Images of “their” and “strangers” in toponymyand toponymic legends of the Don Cossacks

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Introduction . The studies carried out to date on the settlements of the Don Cossacks and the toponymic system associated with them can and should be continued, since they open up prospects for further identifying the images of those with whom the Cossacks waged incessant wars, conquering and protecting the Russian and Don lands. They make it possible to trace the evolution of the development of the images of “us” and “others”, as well as to identify the socio-cultural image of the Cossacks themselves, reflected in the characteristics of the “others.” Methods and Materials. To solve these problems, field materials were used, collected by the ethnographic expedition of the Volgograd State University, the Southern Scientific Center of the Russian Academy of Sciences in 1983-2011, as well as the author’s personal trips to places of compact residence of the Don Cossacks on the territory of the Volgograd region, and newspapers materials of the second half of the 19th century. Analysis. The analysis showed that the system of toponyms and toponymic folk legends reflected the historical realities associated with the constant military confrontation between the Cossacks and nomadic peoples living in the neighborhood, as well as the respectful attitude of the Cossacks to their enemies. A significant number of toponyms associated with the Tatar and Circassian population, not erased over time in the memory of the Cossacks, but preserved and overgrown with new legends, testifies to how different cultural traditions coexisted peacefully in Diko Pole, despite the extreme nature of life in the zone of constant war. Along with the historical background of the life of the Cossacks, reflected in the toponyms, the mythology of the antithesis “ours and others” is studied, reflecting the Cossack version of social history and eschatology. Results. Analysis of the legends about the ancient inhabitants of the Don land showed that they appear as mythological creatures associated with the other world, secrets, treasures and dungeons, and in the context of folk eschatology they appear as ancestors - those who “left, but promised to return.” Over time, the images of alien ancestors are replaced in the Don legends by the images of Cossack chieftains, who are also guardians of treasures and must return “in the end times” to restore social justice in the world. Along with the change in the socio-cultural model of the Cossacks, the image of “aliens” was also transformed from the perception of neighbors-enemies as such to “nonresident” living in Cossack settlements, but not associated with the Cossack military service. At all stages of the history of the Cossacks, the antithesis “we-they” reflected in toponyms and legends, was associated with the military status of the Cossacks and contributed to the search and the strengthening of the group’s own identity.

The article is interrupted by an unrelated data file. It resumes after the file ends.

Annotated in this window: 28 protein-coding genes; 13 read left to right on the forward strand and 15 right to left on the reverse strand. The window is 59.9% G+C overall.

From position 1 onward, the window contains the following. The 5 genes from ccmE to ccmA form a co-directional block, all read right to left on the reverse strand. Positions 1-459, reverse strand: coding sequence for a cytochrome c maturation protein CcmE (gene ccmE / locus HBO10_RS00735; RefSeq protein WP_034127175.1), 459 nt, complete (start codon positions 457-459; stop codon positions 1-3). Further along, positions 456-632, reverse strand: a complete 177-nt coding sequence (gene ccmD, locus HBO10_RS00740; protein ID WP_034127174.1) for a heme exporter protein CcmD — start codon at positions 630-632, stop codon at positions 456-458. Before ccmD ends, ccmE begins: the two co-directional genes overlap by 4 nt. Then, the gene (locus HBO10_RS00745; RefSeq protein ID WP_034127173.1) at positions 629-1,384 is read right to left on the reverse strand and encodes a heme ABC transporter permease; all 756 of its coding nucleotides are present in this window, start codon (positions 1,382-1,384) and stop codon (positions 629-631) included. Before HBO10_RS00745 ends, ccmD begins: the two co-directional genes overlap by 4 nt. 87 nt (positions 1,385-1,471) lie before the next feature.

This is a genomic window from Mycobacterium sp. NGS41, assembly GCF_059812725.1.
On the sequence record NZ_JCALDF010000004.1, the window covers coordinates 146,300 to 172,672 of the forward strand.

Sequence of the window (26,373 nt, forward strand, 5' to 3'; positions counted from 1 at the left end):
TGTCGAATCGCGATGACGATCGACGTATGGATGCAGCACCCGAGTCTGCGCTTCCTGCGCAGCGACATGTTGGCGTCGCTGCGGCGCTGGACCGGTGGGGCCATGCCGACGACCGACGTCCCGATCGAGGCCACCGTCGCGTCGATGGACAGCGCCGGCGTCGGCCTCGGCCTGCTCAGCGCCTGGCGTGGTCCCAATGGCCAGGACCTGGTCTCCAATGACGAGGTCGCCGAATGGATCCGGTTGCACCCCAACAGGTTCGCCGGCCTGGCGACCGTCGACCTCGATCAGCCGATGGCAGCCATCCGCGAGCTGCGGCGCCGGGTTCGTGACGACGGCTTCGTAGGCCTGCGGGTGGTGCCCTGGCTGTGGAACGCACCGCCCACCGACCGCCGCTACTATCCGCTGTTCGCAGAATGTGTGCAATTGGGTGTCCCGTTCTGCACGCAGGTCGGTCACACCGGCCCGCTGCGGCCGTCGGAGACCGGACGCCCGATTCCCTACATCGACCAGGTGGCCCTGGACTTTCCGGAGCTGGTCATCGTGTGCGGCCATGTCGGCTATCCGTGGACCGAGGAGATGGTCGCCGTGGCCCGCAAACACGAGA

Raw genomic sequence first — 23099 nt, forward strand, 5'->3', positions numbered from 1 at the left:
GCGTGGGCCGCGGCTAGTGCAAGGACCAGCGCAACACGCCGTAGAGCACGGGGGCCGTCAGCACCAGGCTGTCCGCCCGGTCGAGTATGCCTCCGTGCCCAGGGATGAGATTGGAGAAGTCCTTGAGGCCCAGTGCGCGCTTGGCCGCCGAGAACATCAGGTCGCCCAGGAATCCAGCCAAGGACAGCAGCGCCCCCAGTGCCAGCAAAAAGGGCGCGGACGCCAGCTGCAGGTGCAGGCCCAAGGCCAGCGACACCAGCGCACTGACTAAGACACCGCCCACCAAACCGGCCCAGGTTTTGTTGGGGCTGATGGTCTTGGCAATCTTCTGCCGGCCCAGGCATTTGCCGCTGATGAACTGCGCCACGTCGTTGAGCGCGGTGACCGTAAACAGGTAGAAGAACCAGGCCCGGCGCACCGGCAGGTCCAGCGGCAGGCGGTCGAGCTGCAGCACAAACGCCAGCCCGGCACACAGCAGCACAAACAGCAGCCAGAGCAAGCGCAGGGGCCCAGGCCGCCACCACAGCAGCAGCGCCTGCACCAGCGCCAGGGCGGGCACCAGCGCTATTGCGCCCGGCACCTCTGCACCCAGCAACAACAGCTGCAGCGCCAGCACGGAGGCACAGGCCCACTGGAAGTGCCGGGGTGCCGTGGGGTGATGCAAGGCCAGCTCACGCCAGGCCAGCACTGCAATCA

Toponymy, toponymic legends of the don cossacks, don cossacks, images of

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IDR: 149142914   |   DOI: 10.15688/jvolsu4.2023.2.5

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